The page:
Bob Hill is back and overcome by impulse.
Problem No. 1 was I left my reading glasses in the car. Problem No. 2 was I was out foraging box-store garden centers in frosty December for whatever was left. Problem No.3 was that in having approached eight full decades of life I have taken a solemn vow to never again go home saying to myself, “Damn, I should have bought that.”
That does run somewhat counter to Problem No. 4 – ridding the clutter in old age created by impulse-buying in an already crowded life – but that should never apply to plants.
Why start now?
So, my plant trip finds included a couple of “Goldy” arborvitaes, three amaryllis, two dwarf Alberta spruces and there, way down low on the floor, was this tiny, interesting looking conifer wrapped in Christmas Glitz with an ornament in its foliage.
The Old Christmas Glitzy Yuletide Sales Pitch.
The printing on the plant tag was too small to read – see Problem No. 1 – but who cares – see Problems No. 3 and No. 4.
So, done in by Christmas Glitz, an ornament and its possibilities, the alleged plant expert hauls home a tiny conifer in a tiny pot for Christmas.
Part of me is thinking it could be fun to have around. Part of me is wondering what the hell is this thing? Part of me really didn’t care; I wasn’t going home without it.
Home it comes. Off comes the tiny tag. On go the reading glasses. Here, way way down at the bottom of the tag in teeny tiny print comes the truth.
It’s an Italian stone pine (Pinus pinea). Native from the Mediterranean to Syria and Lebanon and a popular landscape tree in Southern California. Hates hot humid weather. Doesn’t like temperatures below 20 degrees. Can grow two feet a year to 80 feet. Huge.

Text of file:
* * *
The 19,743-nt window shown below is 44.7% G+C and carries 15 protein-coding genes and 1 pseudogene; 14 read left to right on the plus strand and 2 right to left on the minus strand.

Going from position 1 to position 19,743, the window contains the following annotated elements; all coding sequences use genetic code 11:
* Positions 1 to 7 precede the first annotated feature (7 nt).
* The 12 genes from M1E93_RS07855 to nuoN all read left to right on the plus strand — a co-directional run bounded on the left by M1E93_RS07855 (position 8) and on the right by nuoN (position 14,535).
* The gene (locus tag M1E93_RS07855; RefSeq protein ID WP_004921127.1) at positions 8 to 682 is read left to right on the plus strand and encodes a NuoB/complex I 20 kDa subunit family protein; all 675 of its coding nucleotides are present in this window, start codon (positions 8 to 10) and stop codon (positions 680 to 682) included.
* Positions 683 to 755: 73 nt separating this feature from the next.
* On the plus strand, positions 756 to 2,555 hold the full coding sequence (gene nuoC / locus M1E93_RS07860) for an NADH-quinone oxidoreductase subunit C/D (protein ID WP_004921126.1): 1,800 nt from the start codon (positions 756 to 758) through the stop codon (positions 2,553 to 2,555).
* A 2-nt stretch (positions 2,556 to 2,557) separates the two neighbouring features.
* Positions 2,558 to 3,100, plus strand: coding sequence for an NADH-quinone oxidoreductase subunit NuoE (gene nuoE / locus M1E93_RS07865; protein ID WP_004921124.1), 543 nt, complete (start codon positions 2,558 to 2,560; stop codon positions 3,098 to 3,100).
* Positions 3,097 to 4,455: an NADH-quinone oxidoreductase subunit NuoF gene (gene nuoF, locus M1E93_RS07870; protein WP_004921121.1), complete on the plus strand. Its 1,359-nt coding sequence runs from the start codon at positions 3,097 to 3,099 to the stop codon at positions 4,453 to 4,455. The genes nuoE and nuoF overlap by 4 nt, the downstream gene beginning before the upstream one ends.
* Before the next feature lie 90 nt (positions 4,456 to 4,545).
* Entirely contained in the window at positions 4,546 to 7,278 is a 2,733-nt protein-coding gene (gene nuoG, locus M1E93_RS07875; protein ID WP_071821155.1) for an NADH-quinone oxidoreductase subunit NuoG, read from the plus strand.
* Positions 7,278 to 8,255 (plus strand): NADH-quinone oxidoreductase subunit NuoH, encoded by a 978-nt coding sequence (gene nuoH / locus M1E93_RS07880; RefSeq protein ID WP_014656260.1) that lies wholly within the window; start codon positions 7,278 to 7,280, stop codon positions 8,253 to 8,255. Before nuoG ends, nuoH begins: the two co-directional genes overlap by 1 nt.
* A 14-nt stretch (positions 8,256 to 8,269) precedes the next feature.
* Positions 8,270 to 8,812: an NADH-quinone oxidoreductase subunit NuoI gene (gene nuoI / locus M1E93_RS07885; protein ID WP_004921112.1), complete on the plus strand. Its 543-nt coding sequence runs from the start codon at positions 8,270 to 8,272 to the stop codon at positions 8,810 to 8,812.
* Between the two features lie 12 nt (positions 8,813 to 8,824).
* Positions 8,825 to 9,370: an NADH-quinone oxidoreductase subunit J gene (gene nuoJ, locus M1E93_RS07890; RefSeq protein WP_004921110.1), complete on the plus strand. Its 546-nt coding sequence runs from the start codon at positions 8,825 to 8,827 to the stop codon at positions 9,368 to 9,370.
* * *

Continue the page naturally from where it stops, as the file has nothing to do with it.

In numerical terms a zone 8 plant being sold as a Christmas gift in zone 6 in a very small glitzed-up pot in the Ohio River Valley.
I am thinking this is just retail wrong. Some little kid taking it home with dreams and wishes of planting it outside only to see it dead by August. Maybe July.
There goes any hope of this kid becoming a nature lover or an arborist. God help us, now he may become a lawyer. An angry young man. Sue the bastards selling the wrong trees in the wrong places.
I am also thinking of some bigger kid who should have taken his reading glasses inside on a box-store plant-hunting trip in December.
And that he would probably do it again.
Former Louisville Courier-Journal columnist Bob Hill wrote more than 4,000 columns and feature stories, about ten books and several angry letters to bill collectors in his 33 years at the paper. He and his wife, Janet, are former guides and caretakers of Hidden Hill Nursery and Garden in Utica, IN., a home-made, eight-acre arboretum, art mecca and source of enormous fun, whimsy, rare plants and peace for all who showed up. Bob’s academic honors include being the tallest kid in his class 12 years in a row.
I was given a tiny Norfolk pine one year at Christmas. It would never survive outside in my zone 6 NC yard. However, it’s now a 9 1/2 ft tall potted plant that comes indoors in winter to serve as my Christmas tree. However, the 8ft ceilings cause it some grief.
If you’re 80+ years old, keep your stone pine as a potted plant and by the time it gets too big, maybe it’ll be someone else’s problem 😉
I hear ya, problem I’m gonna make 100 and what to do with a 44 foot Christmas tree.
Build a very tall conservatory? Heated?